The Bigger Picture

Spring is now in full swing, which means that within a few months monarch butterflies will be visiting your garden.

For a long time, these beautiful, fragile creatures were at the center of one of the great mysteries of science.

Every fall, Midwesterners watch the monarchs fly south.  Every spring they return.  Where do they hang out during the winter?   An entomologist named Fred Urquhart devoted most of his life to answering that question.

Urquhart lived before today’s technological revolution that could no doubt create miniaturized “Butterfly Cams.”  Instead, he and his colleagues had to tag, by hand, tens of thousands of monarchs so they could track their movements.

What Urquhart discovered is that monarchs east the Rocky Mountains fly all the way to Mexico for the winter.

The butterflies west of the Rocky Mountains, on the other hand, fly to wintering sites along the Pacific Ocean.

Nobody knows how they know how to do this.

What’s amazing is that scientists have taken butterflies from the West Coast and brought them here to the Midwest. They fly right to Mexico.  When they take butterflies from our part of the country and put them in Utah, they fly to the Pacific Ocean.

So when you switch the butterflies, they automatically switch overwintering sites.  No one knows how they do that, either.

Thirty-eight years into his research, Fred Urquhart finally found what he was looking for:  a site in Mexico where millions of monarch butterflies spend the winter clinging to trees.

Today we know of 20 such sites.  One of them is pictured above.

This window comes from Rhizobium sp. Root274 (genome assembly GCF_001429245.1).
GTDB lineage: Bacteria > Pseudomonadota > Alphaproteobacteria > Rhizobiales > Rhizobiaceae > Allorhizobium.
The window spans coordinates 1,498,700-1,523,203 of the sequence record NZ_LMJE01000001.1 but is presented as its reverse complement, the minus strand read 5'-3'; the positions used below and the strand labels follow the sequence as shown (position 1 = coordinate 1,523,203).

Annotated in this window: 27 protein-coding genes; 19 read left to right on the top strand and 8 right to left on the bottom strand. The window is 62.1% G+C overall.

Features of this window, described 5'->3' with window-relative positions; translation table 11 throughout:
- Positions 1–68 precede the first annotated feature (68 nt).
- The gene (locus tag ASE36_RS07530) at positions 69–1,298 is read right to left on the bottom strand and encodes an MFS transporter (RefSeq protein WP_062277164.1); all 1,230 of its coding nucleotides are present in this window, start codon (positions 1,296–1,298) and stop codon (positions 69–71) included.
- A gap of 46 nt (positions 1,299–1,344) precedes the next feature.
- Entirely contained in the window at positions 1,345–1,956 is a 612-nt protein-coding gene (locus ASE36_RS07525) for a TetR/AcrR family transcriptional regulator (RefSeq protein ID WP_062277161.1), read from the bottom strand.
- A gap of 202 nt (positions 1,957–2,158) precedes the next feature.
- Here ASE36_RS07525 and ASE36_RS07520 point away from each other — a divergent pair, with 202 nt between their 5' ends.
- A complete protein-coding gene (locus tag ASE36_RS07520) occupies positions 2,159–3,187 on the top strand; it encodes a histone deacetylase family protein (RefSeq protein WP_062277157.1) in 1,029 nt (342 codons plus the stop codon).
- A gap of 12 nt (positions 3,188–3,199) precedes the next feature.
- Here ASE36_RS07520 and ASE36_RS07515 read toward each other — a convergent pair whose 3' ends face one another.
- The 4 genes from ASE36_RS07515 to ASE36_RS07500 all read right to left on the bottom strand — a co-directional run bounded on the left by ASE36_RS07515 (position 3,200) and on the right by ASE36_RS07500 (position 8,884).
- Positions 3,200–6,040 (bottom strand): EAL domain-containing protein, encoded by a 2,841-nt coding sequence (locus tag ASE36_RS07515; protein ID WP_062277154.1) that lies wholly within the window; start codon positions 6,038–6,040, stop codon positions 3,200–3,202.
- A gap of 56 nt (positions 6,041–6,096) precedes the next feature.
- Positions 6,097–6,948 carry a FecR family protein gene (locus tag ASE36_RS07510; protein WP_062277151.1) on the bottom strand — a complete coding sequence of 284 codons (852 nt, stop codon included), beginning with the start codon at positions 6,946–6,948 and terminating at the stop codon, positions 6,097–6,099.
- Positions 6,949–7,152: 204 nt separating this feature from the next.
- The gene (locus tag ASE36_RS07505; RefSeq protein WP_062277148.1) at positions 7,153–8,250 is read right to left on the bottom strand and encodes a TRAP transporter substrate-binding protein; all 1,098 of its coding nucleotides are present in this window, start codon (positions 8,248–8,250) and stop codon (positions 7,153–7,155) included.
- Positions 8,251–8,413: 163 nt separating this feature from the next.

Towards the end of winter, the butterflies begin their annual northward return trip.  They only fly a few hundred miles, lay their eggs, and die.  Their children continue the trip north.

Then another generation goes a few hundred miles.  Then a fourth generation goes the rest of the way.

So when you see a monarch butterfly this summer, it’s quite likely the great-grandchild of one of the monarchs that was in your garden last summer.

It takes at least four generations of monarch butterflies to complete the migration across North America.  This is probably why so many butterflies spend so much time browsing on

Our mission is a bit like the migratory mission of monarch butterflies.  It cannot be completed within our lifetimes.

By God’s grace, we can all see evidence of the extending of God’s reign.  But God alone knows the timetable for the ultimate healing of this broken world.

In the words of Father Oscar Romero of El Salvador:  “We are workers, not master builders.  Ministers, not messiahs.  We are prophets of a future not our own.”

The God who’s in charge of tomorrow knows where all of our efforts – and the efforts of succeeding generations – will ultimately take us.

Our call, in the meantime, is to play small but crucial parts in a very long story.

In other words, we get to fly one leg of the journey.

And to do that really well today.

— Authored by Glenn McDonald

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